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Common Mistakes

Avoid these errors so you get the most benefit from this exercise and avoid injury.

Elbows Too Far Back

Don't stress your shoulder joint by extending your elbows too far back when grasping the handles. A little is OK, but the handgrips should always be in front of your body line. Injuries can easily occur if you hyperextend the shoulder while bearing even moderate weight. Very often the machine is designed so it has a catch that won't allow this overextension. Check to ensure it has been set correctly.

Explosive Movement

When pushing the bar, your movement should never be explosive. Keep your movements steady and controlled, both as you push and release. If needed, count "one-two" when pushing, pause, and then count "one-two" as you release. Never rush.

Arching Back

Keep your back and shoulder blades against the back support. If you find yourself arching your back when you push, you are using too much weight. Reduce the weight so that you can push with effort but without arching the back.

Modifications and Variations

When using a machine, you are limited in the different ways you can perform an exercise, but there are modifications you can make.

Need a Modification?

When first starting, be sure to study the machine and how to adjust the seat and handles. Ask for assistance from the gym staff if necessary. Use a light weight or even an unweighted effort at first to check your positioning. Then add small increments of weight until you reach the amount you can press for eight to 12 reps with good form.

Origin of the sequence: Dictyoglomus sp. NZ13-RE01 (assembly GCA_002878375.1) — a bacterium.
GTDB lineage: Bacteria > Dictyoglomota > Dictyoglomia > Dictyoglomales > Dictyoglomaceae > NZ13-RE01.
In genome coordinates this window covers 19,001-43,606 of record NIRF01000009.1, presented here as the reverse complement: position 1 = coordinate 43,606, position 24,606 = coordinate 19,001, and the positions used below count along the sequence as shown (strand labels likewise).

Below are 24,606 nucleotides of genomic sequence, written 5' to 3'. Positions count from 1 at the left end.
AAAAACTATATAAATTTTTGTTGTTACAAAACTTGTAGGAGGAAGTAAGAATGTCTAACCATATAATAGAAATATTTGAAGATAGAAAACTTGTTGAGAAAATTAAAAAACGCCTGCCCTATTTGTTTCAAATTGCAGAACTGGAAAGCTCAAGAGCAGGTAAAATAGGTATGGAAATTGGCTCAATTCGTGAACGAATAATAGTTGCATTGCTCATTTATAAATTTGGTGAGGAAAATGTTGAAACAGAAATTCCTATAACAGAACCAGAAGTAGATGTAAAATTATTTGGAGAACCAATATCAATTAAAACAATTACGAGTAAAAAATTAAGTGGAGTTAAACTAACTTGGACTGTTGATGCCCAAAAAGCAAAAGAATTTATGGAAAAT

Up for a Challenge?

As you build muscle, you will be able to increase the weights used. You can also experiment with using a different grip. However, if you use too wide of a grip your range of motion will be shortened, lessening the training effect.

Once you have good form, try unilateral chest presses with one arm at a time.

If you are an advanced exerciser with good core stability, you can sit upright with your back off the backrest as you do the chest press. However, you must check that you are not rounding the back.

The same exercise can be performed on a bench using either a barbell or a pair of dumbbells as well as on a cable machine or suspension trainer. As each will have a slightly different action, it is good to vary your chest press routine.

Safety and Precautions

Talk to your doctor or physical therapist about whether this exercise if appropriate for you if you have had an injury to or recent surgery involving your chest muscles or shoulders. If at any time you feel pain in your arms, shoulders, or chest, end the exercise. Be sure to take the time to adjust the machine to fit your torso and arm length. Ensure that you have set the levers to prevent overextending your elbows and shoulders. Check the weights selected so you aren't lifting an extreme amount.

Try It Out

Incorporate this move and similar ones into one of these popular workouts:

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Article Sources

  1. Smereck JA, Papafilippaki A, Sudarshan S. Acute chest pain after bench press exercise in a healthy young adult. Open Access Emerg Med. 2016;8:73–76. Published 2016 Sep 22. doi:10.2147/OAEM.S114310